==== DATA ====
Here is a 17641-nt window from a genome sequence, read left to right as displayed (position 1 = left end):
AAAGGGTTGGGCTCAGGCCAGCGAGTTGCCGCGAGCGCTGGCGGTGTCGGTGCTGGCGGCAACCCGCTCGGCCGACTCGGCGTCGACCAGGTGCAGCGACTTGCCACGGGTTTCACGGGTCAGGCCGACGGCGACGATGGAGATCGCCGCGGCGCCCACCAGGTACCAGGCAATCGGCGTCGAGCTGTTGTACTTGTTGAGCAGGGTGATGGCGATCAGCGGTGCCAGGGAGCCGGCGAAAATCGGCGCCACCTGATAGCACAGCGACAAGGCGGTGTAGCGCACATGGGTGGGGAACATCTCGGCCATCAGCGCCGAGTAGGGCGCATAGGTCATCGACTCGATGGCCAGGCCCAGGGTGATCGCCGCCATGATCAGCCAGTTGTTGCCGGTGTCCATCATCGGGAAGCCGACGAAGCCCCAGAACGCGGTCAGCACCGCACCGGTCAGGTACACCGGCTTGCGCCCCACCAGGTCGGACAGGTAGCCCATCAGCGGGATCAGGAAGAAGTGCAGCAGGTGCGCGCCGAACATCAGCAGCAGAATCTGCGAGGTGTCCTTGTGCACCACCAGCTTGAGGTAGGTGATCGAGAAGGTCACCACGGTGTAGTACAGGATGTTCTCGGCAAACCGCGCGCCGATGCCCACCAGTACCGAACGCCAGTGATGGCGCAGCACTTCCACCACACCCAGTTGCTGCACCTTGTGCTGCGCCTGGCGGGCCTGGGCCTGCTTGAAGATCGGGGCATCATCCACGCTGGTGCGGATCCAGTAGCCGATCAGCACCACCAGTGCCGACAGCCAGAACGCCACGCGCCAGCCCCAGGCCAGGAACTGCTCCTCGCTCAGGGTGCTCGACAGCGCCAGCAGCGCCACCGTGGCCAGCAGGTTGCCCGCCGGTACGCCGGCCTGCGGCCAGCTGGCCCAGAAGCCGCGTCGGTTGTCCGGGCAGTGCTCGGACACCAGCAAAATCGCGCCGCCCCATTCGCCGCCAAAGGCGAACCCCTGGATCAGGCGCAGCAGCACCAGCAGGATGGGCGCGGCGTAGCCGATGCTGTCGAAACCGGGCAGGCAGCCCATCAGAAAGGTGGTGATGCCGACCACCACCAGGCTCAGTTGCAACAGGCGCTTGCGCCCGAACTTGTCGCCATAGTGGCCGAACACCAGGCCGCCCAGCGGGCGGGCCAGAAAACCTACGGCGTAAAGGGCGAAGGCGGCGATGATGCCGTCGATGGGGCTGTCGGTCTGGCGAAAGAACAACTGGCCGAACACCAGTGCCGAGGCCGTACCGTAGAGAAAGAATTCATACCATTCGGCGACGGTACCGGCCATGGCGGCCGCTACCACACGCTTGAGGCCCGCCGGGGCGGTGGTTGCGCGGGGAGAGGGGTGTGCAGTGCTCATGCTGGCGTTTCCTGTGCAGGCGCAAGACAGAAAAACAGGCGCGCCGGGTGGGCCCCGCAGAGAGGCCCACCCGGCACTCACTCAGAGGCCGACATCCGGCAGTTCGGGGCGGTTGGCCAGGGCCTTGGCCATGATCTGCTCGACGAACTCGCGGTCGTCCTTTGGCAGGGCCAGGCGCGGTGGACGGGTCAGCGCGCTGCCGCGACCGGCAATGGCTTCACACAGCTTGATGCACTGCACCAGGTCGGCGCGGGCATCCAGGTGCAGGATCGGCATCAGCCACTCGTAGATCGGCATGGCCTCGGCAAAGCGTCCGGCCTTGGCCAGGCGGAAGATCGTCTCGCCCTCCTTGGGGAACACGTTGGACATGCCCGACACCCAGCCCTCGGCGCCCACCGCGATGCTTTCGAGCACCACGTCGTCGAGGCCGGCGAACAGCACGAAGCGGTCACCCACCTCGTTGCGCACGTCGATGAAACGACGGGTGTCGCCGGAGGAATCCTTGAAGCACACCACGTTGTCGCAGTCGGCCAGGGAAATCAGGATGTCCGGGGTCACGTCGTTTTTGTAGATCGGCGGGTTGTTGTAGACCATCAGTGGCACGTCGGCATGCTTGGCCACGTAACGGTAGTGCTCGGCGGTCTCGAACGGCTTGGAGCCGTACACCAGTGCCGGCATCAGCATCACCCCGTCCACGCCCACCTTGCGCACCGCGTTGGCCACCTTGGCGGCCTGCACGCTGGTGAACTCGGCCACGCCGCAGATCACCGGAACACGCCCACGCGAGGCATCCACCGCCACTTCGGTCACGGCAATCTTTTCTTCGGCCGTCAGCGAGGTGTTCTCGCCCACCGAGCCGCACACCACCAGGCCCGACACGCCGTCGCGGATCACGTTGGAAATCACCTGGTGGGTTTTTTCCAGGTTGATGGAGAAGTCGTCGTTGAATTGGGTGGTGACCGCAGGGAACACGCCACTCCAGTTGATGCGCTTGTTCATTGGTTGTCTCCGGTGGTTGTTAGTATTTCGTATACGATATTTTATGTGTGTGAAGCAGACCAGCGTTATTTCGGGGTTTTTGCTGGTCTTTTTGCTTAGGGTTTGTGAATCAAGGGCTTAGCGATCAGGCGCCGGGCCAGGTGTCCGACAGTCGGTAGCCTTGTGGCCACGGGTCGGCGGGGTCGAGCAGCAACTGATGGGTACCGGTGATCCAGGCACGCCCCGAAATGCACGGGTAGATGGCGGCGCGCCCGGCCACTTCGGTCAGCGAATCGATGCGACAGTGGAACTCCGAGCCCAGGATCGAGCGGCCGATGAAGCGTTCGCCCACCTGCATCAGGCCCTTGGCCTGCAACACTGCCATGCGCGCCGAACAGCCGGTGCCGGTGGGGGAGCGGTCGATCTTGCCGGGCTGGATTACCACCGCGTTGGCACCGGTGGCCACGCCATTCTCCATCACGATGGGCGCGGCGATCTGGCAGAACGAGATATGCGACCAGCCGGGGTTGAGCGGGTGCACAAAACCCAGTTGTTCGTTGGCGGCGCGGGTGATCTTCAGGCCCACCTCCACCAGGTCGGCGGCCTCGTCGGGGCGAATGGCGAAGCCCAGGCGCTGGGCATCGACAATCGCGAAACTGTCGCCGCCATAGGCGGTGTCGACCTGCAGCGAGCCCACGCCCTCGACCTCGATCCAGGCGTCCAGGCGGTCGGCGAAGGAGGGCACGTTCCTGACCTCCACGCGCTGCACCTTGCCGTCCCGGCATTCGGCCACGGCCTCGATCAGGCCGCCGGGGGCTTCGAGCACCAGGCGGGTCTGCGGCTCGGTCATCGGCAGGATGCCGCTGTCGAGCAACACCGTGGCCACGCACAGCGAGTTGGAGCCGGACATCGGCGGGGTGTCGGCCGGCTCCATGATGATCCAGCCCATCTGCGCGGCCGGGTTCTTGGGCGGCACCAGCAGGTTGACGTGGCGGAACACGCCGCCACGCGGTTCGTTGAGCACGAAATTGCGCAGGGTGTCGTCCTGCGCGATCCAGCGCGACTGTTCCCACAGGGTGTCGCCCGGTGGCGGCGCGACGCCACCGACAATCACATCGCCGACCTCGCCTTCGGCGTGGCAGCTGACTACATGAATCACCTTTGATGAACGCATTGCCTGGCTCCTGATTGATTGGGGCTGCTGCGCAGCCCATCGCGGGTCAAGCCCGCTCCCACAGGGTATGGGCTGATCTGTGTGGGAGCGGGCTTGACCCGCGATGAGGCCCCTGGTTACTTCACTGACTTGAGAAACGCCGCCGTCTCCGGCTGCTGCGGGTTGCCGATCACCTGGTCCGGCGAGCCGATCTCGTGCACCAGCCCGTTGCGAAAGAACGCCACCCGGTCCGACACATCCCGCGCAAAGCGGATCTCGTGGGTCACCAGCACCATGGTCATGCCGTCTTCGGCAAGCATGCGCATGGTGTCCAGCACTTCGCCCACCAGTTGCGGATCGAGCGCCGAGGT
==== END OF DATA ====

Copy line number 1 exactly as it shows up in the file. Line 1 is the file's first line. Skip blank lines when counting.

Here is a 17641-nt window from a genome sequence, read left to right as displayed (position 1 = left end):